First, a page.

Decoupling content management using content repositories

Decoupling content management using content repositories

In last 5 years or so, content management systems have evolved. New breed of content management systems (CMS) are powered by content repositories. Behind the scenes content repositories use familiar persistence managers such as relational databases, file systems, in-memory etc. That said, content repositories are more than just plain persistence storage. Content repositories offer some interesting features such as,

  1. Content hierarchy and sorting

  2. Transactions (Multiple and parallel changes on same content)

  3. Workspaces (Multiple sites and channels)

  4. Versioning (Versioning content and changes)

  5. Locking (Locked for editing)

  6. Access control (Authorization, authentication etc)

  7. API Access (REST/HTTP API access to content objects)

  8. Query access (Content access using database or ORM like queries)

  9. Events and Listeners (Content change and cascading)

  10. Full-text search

  11. Import and export

  12. Workflows - Publication process

  13. Channels (Multi-channel content, for different devices, online or offline)

Some of these features are file system-like such as hierarchy, access control, locking etc. Others are typical database features such query access, transactions etc. Features like versioning, full-text search, events are more content management centric.

Traditional content management systems are backed by relational databases and often considered as monolithic beasts. Moreover, various CMS features are tightly coupled with underlaying database technology. As you can see in following illustration, in a traditional CMS whole system appears to be a single monolithic block. They are not designed to add or remove a component or use best of breed components. With this kind of systems switching from one CMS to another can be a daunting task.

Decoupling content management systems using content repositories, a more simplified version

When comparing a traditional CMS to a content repository powered CMS - in terms of architecture later one is more flexible, modular and scalable because whole system is decoupled. This decoupling means more oppertunities. You can choose best of breed components for each layer. You can use web editor of your choice, web framework which you love and plug-in any persistence storage. With content repositories developers are talking with object APIs and not SQL which means there are no hard dependencies on persistence manager. You can also use multiple persistence manager in same application.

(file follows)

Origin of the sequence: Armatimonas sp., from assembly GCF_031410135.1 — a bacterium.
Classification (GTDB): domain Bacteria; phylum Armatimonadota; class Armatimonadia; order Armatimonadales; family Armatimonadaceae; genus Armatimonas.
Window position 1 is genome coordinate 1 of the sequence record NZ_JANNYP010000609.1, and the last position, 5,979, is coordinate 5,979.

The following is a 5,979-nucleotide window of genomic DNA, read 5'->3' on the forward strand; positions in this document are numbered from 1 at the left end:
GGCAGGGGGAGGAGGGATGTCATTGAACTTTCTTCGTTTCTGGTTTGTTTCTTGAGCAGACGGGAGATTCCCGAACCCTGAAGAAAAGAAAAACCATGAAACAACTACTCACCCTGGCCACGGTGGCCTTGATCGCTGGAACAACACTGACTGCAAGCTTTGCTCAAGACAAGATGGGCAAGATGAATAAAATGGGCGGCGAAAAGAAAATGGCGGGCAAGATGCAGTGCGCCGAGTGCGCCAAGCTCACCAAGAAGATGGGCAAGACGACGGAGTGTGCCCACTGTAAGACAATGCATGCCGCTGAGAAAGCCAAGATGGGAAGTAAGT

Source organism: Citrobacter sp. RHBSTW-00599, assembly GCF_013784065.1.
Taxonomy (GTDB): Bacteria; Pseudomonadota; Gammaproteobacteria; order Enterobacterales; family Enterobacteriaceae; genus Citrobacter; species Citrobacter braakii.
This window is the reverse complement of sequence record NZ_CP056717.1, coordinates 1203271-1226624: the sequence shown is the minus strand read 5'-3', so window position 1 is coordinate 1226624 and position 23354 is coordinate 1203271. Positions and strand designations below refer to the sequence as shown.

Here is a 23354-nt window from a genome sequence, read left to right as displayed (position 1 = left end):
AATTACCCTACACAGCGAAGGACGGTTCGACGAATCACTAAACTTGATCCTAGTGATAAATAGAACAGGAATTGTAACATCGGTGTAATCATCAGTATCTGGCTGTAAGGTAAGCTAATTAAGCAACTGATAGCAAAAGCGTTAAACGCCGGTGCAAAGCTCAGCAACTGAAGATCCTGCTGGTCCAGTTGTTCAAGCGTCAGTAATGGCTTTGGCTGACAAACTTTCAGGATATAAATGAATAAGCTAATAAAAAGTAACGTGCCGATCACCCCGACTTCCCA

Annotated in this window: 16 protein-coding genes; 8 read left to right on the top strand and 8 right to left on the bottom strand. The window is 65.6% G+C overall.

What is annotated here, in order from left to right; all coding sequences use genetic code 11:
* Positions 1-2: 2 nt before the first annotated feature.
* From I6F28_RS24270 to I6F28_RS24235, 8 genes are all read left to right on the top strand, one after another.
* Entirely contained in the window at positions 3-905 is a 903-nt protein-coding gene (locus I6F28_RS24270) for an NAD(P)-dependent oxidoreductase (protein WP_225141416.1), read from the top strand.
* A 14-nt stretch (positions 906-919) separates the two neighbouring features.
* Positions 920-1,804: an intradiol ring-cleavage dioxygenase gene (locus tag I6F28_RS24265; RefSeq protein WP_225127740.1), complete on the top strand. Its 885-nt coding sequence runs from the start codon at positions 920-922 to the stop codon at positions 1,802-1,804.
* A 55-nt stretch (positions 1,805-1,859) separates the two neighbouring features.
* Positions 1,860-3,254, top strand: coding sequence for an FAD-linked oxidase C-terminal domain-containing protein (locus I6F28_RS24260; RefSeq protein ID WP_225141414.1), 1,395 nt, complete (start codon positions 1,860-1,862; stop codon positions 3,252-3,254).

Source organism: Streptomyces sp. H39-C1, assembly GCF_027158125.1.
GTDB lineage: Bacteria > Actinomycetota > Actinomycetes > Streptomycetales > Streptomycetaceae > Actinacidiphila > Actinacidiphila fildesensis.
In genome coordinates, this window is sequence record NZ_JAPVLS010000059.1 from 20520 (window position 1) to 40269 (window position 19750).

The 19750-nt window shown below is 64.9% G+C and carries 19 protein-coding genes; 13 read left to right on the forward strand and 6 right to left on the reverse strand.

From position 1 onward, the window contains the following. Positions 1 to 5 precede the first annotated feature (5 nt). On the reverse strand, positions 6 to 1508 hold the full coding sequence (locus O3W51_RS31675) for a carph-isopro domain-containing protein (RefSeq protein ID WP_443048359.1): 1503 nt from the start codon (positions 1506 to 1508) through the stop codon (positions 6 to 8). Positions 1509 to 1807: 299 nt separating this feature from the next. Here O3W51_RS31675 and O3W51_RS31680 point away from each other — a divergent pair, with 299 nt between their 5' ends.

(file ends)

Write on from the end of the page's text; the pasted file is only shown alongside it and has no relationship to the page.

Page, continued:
Multi-device, Multi-channel

Managing and delivering content in a multi-device, multi-channel environment has been one of the key drivers behind the growing adoption of content repositories. Using content repository a News agency can serve content both offline(print) and online(desktop, mobile and tablet) world.

Java world and JCR

With more and more content management systems adopting content repository, things are getting better. Specially in Java world, if you are using a Java Content Repository (JCR) API implementation you can easily switch from one CMS to another. For instance migrating from Magnolia to Adobe AEM or CQ5 will be always easier. Magnolia is using open source JCR implementation Apache Jackrabbit while CQ5 is using commercial JCR implementation Content Repository Extreme (CRX). With either JCR implementation you can use Apache Sling web framework which is designed to expose a JCR content repository through an HTTP-based REST API. If you want you can use Apache Jackrabbit or any other JCR-compliant source as content repository for CQ5.

JCR has become de-factor standard for content repositories. A lot of JCR ports have been developed for other programming languages including PHP, Python etc. Popular Symfony PHP framework is using PHPCR - a PHP adoption of JCR, for their CMF initiative. Midgard offers alternative to JackRabbit with support for C, Python and PHP.That said not all leading CMS platforms are built around the content repositories but many of them provide content repository like features. For instance, .net based Sitecore CMS provides a clean separation of content and presentation layer by providing content access APIs.

Personally I would like to see better JCR ports in Python and Ruby community.


Abhishek Tiwari

Abhishek Tiwari is a hands-on technologist and an engineering leader. He writes about technology, architecture, and engineering leadership.

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